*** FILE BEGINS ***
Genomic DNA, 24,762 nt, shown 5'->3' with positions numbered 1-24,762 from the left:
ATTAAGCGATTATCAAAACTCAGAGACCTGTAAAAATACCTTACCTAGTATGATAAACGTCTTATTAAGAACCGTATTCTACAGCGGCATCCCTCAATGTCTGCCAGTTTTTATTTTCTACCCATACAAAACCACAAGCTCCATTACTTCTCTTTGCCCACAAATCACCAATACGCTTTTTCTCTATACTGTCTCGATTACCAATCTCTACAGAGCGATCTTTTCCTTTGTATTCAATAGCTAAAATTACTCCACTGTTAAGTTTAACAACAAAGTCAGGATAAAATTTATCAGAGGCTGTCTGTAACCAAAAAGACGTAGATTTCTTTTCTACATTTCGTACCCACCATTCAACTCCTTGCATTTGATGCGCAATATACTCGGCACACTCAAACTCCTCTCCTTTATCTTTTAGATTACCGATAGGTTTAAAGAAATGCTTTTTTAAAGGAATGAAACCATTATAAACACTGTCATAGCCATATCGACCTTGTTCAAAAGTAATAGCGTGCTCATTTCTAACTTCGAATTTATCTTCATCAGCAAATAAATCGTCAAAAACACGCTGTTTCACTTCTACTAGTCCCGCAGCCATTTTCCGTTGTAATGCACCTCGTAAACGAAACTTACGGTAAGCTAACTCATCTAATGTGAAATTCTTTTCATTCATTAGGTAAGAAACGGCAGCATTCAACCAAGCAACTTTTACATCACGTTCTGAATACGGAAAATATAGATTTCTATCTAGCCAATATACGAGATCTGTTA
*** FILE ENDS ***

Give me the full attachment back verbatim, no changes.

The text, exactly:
Genomic DNA, 24,762 nt, shown 5'->3' with positions numbered 1-24,762 from the left:
ATTAAGCGATTATCAAAACTCAGAGACCTGTAAAAATACCTTACCTAGTATGATAAACGTCTTATTAAGAACCGTATTCTACAGCGGCATCCCTCAATGTCTGCCAGTTTTTATTTTCTACCCATACAAAACCACAAGCTCCATTACTTCTCTTTGCCCACAAATCACCAATACGCTTTTTCTCTATACTGTCTCGATTACCAATCTCTACAGAGCGATCTTTTCCTTTGTATTCAATAGCTAAAATTACTCCACTGTTAAGTTTAACAACAAAGTCAGGATAAAATTTATCAGAGGCTGTCTGTAACCAAAAAGACGTAGATTTCTTTTCTACATTTCGTACCCACCATTCAACTCCTTGCATTTGATGCGCAATATACTCGGCACACTCAAACTCCTCTCCTTTATCTTTTAGATTACCGATAGGTTTAAAGAAATGCTTTTTTAAAGGAATGAAACCATTATAAACACTGTCATAGCCATATCGACCTTGTTCAAAAGTAATAGCGTGCTCATTTCTAACTTCGAATTTATCTTCATCAGCAAATAAATCGTCAAAAACACGCTGTTTCACTTCTACTAGTCCCGCAGCCATTTTCCGTTGTAATGCACCTCGTAAACGAAACTTACGGTAAGCTAACTCATCTAATGTGAAATTCTTTTCATTCATTAGGTAAGAAACGGCAGCATTCAACCAAGCAACTTTTACATCACGTTCTGAATACGGAAAATATAGATTTCTATCTAGCCAATATACGAGATCTGTTA